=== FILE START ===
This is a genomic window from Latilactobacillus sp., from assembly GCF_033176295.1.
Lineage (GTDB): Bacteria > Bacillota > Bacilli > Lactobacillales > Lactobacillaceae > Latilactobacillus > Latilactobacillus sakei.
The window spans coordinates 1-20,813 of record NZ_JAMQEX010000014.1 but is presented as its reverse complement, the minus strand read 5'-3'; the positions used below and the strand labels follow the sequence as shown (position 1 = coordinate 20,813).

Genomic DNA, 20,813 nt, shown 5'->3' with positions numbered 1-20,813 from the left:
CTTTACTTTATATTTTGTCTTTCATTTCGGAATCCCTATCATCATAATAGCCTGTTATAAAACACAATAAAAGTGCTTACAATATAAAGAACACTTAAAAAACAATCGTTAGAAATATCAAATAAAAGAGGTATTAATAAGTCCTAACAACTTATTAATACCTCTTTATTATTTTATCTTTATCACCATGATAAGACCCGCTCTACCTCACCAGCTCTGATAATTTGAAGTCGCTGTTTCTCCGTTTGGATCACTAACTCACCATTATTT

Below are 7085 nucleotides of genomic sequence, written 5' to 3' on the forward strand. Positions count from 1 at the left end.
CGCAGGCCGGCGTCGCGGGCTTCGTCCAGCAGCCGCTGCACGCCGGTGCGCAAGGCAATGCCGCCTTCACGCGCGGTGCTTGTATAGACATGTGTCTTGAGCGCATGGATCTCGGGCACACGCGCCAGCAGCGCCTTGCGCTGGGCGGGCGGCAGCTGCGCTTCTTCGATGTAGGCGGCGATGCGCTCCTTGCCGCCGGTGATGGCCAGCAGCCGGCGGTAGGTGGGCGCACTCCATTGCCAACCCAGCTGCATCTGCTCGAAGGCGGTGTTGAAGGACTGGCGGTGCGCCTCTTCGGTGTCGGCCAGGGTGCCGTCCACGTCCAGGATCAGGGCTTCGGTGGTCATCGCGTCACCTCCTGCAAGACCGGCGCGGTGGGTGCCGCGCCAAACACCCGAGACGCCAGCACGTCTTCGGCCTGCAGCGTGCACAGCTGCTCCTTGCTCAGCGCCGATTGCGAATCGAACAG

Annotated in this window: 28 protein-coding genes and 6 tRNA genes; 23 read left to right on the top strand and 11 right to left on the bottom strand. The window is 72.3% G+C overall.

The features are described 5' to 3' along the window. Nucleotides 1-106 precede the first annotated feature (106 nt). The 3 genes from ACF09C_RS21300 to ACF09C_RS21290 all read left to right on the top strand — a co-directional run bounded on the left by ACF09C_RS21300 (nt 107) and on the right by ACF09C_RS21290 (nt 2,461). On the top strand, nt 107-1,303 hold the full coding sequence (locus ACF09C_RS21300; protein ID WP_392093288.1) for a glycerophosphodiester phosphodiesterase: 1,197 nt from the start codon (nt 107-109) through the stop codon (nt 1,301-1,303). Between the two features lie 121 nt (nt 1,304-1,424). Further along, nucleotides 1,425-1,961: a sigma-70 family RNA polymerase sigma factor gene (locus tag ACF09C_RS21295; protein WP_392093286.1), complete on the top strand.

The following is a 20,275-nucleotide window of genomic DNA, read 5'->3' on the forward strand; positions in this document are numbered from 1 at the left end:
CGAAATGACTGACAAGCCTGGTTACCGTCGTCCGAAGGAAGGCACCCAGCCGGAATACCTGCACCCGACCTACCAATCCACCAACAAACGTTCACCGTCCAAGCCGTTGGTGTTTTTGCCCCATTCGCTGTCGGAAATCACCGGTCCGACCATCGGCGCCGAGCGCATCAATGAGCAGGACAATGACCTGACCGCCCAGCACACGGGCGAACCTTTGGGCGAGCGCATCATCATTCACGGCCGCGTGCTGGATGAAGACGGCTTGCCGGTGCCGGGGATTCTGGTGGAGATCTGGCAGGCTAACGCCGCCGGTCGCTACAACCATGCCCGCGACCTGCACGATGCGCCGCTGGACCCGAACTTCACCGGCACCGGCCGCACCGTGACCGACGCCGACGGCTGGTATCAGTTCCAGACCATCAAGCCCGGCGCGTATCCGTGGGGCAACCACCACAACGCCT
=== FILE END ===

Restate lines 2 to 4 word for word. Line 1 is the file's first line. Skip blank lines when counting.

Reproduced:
Lineage (GTDB): Bacteria > Bacillota > Bacilli > Lactobacillales > Lactobacillaceae > Latilactobacillus > Latilactobacillus sakei.
The window spans coordinates 1-20,813 of record NZ_JAMQEX010000014.1 but is presented as its reverse complement, the minus strand read 5'-3'; the positions used below and the strand labels follow the sequence as shown (position 1 = coordinate 20,813).

Genomic DNA, 20,813 nt, shown 5'->3' with positions numbered 1-20,813 from the left: